There was no third umpire on duty at the Auckland Nines last weekend. Referees had to make the call on the spot and with 30 games in 16 hours there is no time for mucking about. The decisions made under pressure by those on field may have lacked consistency but they would have made match-fixing impossible.
I wasn't surprised to see that research by Oxford University academics Carl Frey and Michael Osborne puts umpires high on the list of professions susceptible to computerisation.
It is a scary document. Many of us white-collar types have smugly dismissed the luddite angst of blue-collar workers as their industries have been invaded by the relentless advance of innovation. Our time might be up.
Technology has allowed machines to replicate manual tasks but gaining an economic reward for thinking has remained the preserve of humans and border collies. But the rapid advance of software algorithms, ability to aggregate vast amounts of data and sophisticated advances in robotics have changed this.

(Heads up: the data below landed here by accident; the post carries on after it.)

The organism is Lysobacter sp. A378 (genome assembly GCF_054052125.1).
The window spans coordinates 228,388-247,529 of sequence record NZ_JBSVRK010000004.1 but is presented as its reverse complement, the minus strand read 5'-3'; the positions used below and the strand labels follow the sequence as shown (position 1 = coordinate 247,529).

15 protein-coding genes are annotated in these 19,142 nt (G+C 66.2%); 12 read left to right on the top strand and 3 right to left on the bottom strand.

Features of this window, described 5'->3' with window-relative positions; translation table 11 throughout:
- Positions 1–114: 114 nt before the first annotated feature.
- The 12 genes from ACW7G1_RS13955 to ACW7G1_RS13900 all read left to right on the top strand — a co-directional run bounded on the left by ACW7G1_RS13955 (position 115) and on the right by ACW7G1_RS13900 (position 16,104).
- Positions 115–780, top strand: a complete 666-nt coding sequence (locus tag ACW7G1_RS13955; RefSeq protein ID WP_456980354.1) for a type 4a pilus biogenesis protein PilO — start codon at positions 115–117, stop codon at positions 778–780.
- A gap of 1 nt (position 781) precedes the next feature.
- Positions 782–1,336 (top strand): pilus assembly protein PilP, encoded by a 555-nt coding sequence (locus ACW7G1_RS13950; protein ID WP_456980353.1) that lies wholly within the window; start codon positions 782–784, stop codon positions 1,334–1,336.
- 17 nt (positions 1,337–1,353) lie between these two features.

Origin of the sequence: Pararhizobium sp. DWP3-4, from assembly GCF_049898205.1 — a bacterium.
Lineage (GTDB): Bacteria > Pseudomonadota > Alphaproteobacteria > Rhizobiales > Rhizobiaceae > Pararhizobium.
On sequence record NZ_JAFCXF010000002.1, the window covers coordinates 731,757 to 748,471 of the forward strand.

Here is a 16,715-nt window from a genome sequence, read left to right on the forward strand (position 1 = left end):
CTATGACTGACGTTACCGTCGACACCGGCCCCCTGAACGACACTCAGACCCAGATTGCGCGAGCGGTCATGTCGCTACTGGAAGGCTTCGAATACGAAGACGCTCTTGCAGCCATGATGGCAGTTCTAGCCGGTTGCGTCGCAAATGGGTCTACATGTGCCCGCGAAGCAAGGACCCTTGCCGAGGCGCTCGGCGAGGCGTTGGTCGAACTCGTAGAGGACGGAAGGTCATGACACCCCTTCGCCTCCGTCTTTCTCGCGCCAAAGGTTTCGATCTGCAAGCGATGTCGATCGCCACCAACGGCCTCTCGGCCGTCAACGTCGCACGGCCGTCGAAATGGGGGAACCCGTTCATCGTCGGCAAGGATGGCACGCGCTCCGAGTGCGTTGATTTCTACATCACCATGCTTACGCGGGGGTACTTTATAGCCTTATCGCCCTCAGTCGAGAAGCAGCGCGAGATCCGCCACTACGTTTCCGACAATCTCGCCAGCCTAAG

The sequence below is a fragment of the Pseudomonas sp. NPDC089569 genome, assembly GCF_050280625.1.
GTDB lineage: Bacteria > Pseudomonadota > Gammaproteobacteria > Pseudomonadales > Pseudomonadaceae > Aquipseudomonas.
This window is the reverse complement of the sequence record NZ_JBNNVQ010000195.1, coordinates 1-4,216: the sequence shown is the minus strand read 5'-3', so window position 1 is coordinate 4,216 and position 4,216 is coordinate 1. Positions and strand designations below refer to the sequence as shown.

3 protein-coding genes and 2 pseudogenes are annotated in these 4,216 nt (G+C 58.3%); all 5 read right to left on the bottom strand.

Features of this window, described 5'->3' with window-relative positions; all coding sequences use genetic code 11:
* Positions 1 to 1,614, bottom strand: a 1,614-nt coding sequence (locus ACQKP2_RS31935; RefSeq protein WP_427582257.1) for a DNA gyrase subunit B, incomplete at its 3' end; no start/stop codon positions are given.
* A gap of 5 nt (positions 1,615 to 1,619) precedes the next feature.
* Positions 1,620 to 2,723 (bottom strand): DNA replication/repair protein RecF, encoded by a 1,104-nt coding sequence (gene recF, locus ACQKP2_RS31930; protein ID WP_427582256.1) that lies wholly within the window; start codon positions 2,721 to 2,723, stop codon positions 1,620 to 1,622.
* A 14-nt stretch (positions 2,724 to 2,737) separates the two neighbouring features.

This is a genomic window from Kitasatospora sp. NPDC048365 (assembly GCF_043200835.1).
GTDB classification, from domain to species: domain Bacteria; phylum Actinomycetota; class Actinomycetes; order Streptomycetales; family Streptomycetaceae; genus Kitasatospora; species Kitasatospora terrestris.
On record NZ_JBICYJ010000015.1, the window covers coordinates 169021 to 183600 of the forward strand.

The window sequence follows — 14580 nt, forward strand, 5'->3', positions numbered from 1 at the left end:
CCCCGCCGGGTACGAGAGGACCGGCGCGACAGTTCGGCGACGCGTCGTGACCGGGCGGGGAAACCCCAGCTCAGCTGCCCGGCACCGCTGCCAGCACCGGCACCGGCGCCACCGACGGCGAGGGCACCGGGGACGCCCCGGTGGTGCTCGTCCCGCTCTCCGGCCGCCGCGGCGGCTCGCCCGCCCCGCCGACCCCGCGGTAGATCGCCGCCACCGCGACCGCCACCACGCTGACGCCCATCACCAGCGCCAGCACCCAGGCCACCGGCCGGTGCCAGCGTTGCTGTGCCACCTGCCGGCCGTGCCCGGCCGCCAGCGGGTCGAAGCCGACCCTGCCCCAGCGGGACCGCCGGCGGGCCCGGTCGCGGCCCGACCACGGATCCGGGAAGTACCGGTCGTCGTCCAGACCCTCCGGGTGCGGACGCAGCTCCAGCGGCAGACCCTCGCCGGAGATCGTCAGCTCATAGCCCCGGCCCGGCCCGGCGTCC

Computers can now exceed humans in relatively complex cognitive tasks in such diverse fields as legal drafting and matchmaking.
Frey and Osborne used three characteristics of a job to determine the likelihood of it being automated: social intelligence, creativity and perception/manipulation. Jobs that require a high degree of all three, such as choreography, are safe. Those that need none of these three, such as bank tellers, face extinction.
The authors predict that almost half of all jobs in the United States are at high risk of automation, from taxi drivers to restaurant cooks.
For those of us well into our careers, it is too late. We must simply wait, hoping that our bodies give out before artificial intelligence takes over.
Those now filling the lecture theatres may want to consider where they invest their efforts. Careers that require creatively and an intuitive understanding of people are secure.
Jobs in medicine, architecture and human resources are difficult to replicate but most of the accounting profession is doomed. Who needs a chartered accountant when Xero already has the answer?
And on-field referees? If they survive they will be like the weather presenters on breakfast television. Predominantly ornamental.